Reported by Whitney Hosey of Riverbend High School, Fredericksburg, VA

            Arriving downstairs bright and early at 8:30 a.m., the members of the High School Leaders Program followed diligently behind Andrew as we made our way to the first day of class. Clad in business professional in the midst of a humid morning in Charlottesville, we trudged our way up the hill from Bice Hall toward Thornton Hall where we were to meet Mr. Marc Johnson for our first lesson: ethics in politics. After a brief PowerPoint, the discussion began. Now, ethics is something we certainly do not all agree on; however, we all made sure to keep our comments intelligent and cordial, which I must say is not always how our older counterparts on Capitol Hill behave. After our group discussions about how ethics affects lawmaking, how to solve ethical dilemmas, and how to make the right decision in an ethical dilemma, our second guest speaker, Mrs. Barbara Kessler arrived to give us a resume workshop. While with us, she discussed what to include in a resume as well as a suggested format that impresses not only colleges, but possible employers as well. Mrs. Kessler provided us with some great tips to make sure our resume impresses anyone who sees it as well as covers any necessary and pertinent information they may need. Upon Mrs. Kessler’s departure, we broke for our working lunch. While enjoying our time outdoors, we discussed local issues with others from our area; Natalie Cruise and I were responsible for Fredericksburg. Upon our return April Auger had joined our group and decided to get involved in our discussions by writing each of our topics on the board. We had been responsible for identifying problems in our areas, strengths, and weaknesses, and one overall statewide problem that should be fixed. While doing this we began to discover something, all of our problems were different, and so when the question was posed which problem was the most important, we had to consider something: all of our areas had different problems, but which one was the most important to everyone. This is the problem law makers face everyday. After a bit of a heated debate and some compromise we all decided education was our main concern, so the discussion went off from there. After our power lunch, Mr. Johnson had another presentation to show us about Virginia as a whole, its people, economy, geography, and fun facts. Our discussion moved into the next section of class. Here Emma, Trevor, and Maria presented their discussion about The Washington Post articles written by Mr. David Finkle, and Mr. David Von Drehle. The articles, written in 2004, compared two extremist families from both the Democratic Party, and the Republican Party. Overall, we decided that the authors of the articles wanted to show America how silly the stereotypes we use to describe political parties. We also discussed how Virginia’s political culture was changing from a Republican Southern State to possibly being a bit more to the left in years to come. The majority of us agreed, once a Red always a red. Only time will tell how Virginia’s vote will swing. Our final activity of the day was guest speaker Delegate Chris Saxman, a Republican. Mr. Saxman gave us a brief overview of his political experience, and Virginia legislature as a whole, and then we were able to ask our own questions for the remainder of the hour.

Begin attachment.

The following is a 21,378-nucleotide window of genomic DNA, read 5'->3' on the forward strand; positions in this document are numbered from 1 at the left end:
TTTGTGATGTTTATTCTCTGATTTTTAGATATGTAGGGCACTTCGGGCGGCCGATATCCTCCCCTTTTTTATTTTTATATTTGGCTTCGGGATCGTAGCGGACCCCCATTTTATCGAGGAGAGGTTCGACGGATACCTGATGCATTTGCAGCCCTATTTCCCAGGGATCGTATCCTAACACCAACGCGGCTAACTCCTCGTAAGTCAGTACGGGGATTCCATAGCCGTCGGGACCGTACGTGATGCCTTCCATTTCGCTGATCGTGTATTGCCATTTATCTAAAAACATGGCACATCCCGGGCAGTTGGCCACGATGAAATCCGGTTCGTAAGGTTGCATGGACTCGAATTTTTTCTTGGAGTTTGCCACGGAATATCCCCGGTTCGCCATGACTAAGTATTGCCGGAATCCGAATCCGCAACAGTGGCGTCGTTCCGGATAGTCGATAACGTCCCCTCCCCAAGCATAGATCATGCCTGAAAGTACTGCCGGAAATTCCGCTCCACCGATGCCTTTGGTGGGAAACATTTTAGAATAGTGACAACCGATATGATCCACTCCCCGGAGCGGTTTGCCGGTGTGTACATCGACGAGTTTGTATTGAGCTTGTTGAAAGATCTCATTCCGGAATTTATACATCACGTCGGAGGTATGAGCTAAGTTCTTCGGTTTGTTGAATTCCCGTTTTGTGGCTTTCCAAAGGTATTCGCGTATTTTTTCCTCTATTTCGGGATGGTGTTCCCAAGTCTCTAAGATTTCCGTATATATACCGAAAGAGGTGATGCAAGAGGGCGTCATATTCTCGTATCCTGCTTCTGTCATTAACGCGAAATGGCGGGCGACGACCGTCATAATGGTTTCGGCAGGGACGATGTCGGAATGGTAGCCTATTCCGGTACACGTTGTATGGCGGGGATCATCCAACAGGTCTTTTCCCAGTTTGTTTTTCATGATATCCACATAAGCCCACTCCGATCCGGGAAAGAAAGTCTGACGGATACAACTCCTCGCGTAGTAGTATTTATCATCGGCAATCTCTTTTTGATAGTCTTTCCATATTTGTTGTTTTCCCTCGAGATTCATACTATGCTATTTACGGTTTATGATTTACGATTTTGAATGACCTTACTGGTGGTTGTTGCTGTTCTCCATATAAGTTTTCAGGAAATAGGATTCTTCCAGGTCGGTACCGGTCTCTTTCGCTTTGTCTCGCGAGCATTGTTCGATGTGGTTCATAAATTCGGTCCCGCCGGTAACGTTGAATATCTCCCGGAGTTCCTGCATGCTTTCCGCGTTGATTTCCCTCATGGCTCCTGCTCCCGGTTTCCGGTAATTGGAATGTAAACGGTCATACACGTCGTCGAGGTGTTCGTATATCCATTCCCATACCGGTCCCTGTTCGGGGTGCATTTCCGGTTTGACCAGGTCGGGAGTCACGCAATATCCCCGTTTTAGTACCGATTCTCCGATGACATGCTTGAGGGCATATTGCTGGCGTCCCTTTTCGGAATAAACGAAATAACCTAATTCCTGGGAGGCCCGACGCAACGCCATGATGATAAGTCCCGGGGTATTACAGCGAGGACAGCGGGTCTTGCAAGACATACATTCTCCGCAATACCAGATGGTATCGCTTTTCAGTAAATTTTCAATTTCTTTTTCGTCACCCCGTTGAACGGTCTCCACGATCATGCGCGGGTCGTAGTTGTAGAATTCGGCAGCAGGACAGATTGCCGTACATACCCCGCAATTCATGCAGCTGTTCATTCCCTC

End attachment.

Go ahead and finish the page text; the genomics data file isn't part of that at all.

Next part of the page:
My favorite part of the day was definitely Mr. Saxman’s question-and-answer session. I believe he was very respectful and helpful when answering our questions, and he did not treat us like children and give dishonest or childish answers. He also was kind enough to share personal information, and stayed behind for a bit to discuss any further questions we may have had. Personally, I think that the program will only get better as the time goes on. I can only say that I am honored and blessed to be with such a fine group of young adults.

—Whitney Hosey of Riverbend High School, Fredericksburg, VA

HSLP 2009: Day 2, July 12
Jul 14 2009 - 12:49pm

High School Leaders Program Class of 2009
Day 2—Sunday, July 12, 2009
Reported by: Ann Laurence Baumer, Virginia Beach